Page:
Researchers: Progress Made in Creating Pre-embryo Models

    12 December 2021

    Scientists have reported new progress in creating pre-embryo models from stem cells in a laboratory.

    Stem cells are simple cells in the body that can develop into one of many specialized cells.

    This image, provided by the Institute of Molecular Biology of the Austrian Academy of Sciences, shows a human
    This image, provided by the Institute of Molecular Biology of the Austrian Academy of Sciences, shows a human "blastoid" created in a lab. (Photo by Alok Javali, Heidar Heidari and Theresa Sommer/Institute of Molecular Biology of the Austrian Academy of Sciences via AP)

    Researchers say the models can provide an effective and ethical way to study human development and to seek new discoveries in reproductive technology.

    The latest efforts are described in a study that recently appeared in the publication Nature.

    The lab-created pre-embryo structures are called "blastoids." They act as a model for blastocysts, collections of cells that form during the early period of human embryonic development. Blastocysts form a few days after an egg has been fertilized, but before it attaches to the uterus to become an embryo.

    Scientists have successfully used human cell material to create pre-embryos.

    Nicolas Rivron is a researcher at the Austrian Academy of Sciences who helped lead the study. He said the models are a very good research alternative to human embryos. This is partly because donated embryos are hard to get and can be difficult to work with in a lab.

    Rivron said it is "extremely difficult" to use human embryos to make molecule and gene discoveries in a lab. He added that this limits the ability of scientists "to better understand development and also make biomedical discoveries."

    But Rivron said lab-created versions can be made, changed and studied in large numbers to expand human embryonic research. This opens the possibility for new scientific and biomedical discoveries, he added.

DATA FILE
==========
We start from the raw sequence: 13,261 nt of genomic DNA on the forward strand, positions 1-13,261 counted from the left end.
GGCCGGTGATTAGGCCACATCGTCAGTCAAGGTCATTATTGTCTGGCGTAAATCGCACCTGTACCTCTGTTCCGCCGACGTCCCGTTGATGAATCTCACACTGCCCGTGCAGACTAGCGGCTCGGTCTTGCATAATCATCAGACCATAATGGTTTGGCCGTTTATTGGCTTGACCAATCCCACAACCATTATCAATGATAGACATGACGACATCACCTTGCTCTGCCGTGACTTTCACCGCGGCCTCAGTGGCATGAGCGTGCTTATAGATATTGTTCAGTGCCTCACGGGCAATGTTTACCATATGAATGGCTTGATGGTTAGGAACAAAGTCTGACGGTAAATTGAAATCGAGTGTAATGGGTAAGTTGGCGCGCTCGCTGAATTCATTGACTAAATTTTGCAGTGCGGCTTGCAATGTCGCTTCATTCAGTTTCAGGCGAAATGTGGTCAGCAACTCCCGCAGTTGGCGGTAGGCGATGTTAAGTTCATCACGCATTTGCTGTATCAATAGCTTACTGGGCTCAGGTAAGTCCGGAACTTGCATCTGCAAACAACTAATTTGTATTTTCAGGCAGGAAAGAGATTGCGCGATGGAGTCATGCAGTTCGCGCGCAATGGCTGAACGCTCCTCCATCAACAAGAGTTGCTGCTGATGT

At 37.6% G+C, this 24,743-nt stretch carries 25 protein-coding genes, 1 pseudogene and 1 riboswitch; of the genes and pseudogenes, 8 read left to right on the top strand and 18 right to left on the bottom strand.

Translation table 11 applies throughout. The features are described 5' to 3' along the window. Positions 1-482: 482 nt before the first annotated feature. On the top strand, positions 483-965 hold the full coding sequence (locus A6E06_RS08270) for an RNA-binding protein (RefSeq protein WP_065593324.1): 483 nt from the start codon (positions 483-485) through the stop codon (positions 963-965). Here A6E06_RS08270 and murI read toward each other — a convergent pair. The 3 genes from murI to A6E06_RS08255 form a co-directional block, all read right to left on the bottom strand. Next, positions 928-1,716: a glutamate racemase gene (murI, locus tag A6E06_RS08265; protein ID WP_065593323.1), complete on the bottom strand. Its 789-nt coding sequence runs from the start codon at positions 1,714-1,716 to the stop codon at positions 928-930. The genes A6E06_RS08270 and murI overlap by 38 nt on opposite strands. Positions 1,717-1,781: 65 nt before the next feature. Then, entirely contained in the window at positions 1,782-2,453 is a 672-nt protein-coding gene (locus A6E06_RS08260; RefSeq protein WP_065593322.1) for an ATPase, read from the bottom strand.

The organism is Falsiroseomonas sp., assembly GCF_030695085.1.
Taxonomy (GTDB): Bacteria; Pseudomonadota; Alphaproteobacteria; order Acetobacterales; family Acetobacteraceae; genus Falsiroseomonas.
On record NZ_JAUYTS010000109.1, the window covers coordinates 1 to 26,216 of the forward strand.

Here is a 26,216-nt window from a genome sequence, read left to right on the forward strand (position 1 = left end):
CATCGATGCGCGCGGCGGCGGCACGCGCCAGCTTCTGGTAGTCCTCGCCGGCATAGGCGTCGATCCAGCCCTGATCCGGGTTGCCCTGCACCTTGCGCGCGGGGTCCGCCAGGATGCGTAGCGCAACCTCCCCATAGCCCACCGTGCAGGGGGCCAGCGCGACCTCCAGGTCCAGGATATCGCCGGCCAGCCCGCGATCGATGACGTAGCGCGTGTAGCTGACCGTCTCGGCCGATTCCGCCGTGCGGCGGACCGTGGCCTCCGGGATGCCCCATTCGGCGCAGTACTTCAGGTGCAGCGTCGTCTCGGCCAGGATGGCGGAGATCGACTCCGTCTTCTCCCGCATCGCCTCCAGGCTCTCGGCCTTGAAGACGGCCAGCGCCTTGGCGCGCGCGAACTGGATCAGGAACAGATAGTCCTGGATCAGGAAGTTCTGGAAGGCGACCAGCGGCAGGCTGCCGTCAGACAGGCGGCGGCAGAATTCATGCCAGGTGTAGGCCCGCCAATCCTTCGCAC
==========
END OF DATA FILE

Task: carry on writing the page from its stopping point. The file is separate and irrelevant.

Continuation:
For example, Rivron said studying blastoids could lead to the development of birth control treatments that do not contain hormones.

    To create the blastoids, Rivron said his team used two different kinds of stem cells: embryonic stem cells from already established cell lines and stem cells reprogrammed from adult cells. No new embryonic cell lines were made for the research.

    Rivron said blastocysts were grown separately to compare them side-by-side with the lab-created structures.

    The study showed that the blastoids effectively reproduced important parts of early embryo development. Some were placed in contact with cells from the lining of a uterus that had been given hormones. About half of the blastoids attached to the cells and started to grow in the same way as blastocysts would.

    Rivron said the researchers stopped the blastoid growth after 13 days and examined the cells. At that point, he said the collection of cells did not show the level of growth or organization that would be expected after 13 days in an embryo.

    Rivron said ethical concerns were also considered. A "14-day rule" has long guided researchers growing embryos in the lab. Earlier this year, the International Society for Stem Cell Research urged changes to the rule in limited cases.

    Rivron said blastoids are not subject to that rule. But he noted the guidelines state that they should never be placed into an animal or human.

    "It is very clear that blastoids are not embryos...and if they are not, then why would we apply the 14-days rule to these structures?" he said. But Rivron added that his team decided to stop after 13 days "for the sake of transparency and for making sure things are very well understood by the public."

    Magdalena Zernicka-Goetz is an expert in stem cell biology at the University of Cambridge in Britain. She was not involved in the study. Zernicka-Goetz noted that it is not the first time scientists have created a human blastoid. But she noted that "every single step is significant," in helping researchers improve the process and create better models.

    I'm Bryan Lynn.

    The Associated Press reported this story. Bryan Lynn adapted the report for VOA Learning English. Mario Ritter, Jr. was the editor.

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    Words in This Story

    ethical – adj. relating to what is right or wrong

    alternative – n. one of two or more things that you can choose between

    hormone – n. a natural substance that is produced in the human body and determines how the body grows and develops

    transparent – adj. honest and open; not secretive

    significant – adj. important or noticeable